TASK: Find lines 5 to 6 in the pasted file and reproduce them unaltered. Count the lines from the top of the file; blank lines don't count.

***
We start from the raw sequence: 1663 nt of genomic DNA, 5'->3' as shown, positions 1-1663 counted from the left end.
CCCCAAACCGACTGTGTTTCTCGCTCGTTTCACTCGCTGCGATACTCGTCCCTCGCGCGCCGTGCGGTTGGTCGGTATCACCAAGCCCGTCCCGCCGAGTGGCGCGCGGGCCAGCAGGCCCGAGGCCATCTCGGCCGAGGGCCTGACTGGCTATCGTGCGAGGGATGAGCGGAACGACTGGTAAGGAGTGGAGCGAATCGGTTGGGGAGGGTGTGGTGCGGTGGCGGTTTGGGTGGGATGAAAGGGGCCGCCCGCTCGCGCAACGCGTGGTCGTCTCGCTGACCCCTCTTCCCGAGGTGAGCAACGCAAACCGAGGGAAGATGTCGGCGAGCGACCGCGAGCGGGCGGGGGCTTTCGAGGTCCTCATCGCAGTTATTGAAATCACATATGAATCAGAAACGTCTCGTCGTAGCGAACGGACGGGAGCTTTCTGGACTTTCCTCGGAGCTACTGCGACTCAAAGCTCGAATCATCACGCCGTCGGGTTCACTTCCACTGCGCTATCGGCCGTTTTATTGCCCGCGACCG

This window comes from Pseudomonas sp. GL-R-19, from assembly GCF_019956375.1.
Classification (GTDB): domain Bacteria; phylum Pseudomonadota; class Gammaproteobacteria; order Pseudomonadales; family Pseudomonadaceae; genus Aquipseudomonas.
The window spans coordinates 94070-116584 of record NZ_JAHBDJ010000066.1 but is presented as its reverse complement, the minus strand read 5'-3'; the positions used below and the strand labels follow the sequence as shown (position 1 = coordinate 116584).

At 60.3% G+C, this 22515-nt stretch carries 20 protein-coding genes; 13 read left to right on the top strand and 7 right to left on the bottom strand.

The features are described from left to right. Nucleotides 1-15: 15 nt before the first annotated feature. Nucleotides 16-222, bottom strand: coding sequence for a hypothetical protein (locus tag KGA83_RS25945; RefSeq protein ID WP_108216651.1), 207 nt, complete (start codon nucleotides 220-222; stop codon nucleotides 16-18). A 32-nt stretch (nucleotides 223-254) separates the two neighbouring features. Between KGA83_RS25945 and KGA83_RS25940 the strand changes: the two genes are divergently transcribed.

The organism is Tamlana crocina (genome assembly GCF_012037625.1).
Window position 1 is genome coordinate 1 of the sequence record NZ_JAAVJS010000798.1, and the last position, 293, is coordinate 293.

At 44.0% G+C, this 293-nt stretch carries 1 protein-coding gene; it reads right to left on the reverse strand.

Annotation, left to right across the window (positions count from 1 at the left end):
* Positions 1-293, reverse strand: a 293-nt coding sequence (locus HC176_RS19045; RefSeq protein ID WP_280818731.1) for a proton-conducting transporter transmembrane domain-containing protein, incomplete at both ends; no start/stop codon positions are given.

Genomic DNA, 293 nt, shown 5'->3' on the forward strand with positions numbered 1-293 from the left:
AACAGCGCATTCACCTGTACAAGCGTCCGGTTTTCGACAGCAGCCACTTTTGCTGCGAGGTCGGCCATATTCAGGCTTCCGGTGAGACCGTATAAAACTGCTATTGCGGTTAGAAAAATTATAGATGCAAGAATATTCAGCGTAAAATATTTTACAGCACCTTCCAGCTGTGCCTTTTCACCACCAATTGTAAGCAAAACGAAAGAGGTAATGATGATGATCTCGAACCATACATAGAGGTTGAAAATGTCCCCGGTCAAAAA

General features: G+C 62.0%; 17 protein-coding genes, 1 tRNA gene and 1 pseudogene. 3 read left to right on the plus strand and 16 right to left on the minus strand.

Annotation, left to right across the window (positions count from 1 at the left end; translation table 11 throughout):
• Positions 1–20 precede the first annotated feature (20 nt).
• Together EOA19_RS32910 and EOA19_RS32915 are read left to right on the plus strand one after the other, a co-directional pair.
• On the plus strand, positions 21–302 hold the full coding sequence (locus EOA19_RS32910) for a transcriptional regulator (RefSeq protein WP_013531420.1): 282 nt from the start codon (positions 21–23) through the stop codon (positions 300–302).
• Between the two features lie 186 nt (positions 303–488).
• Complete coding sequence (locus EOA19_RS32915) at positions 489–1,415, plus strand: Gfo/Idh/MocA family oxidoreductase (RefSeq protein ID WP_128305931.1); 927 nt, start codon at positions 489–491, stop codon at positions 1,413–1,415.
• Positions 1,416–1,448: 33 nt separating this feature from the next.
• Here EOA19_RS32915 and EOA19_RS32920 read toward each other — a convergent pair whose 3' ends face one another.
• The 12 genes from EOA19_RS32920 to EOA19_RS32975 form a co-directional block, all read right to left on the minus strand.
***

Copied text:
The window spans coordinates 94070-116584 of record NZ_JAHBDJ010000066.1 but is presented as its reverse complement, the minus strand read 5'-3'; the positions used below and the strand labels follow the sequence as shown (position 1 = coordinate 116584).

At 60.3% G+C, this 22515-nt stretch carries 20 protein-coding genes; 13 read left to right on the top strand and 7 right to left on the bottom strand.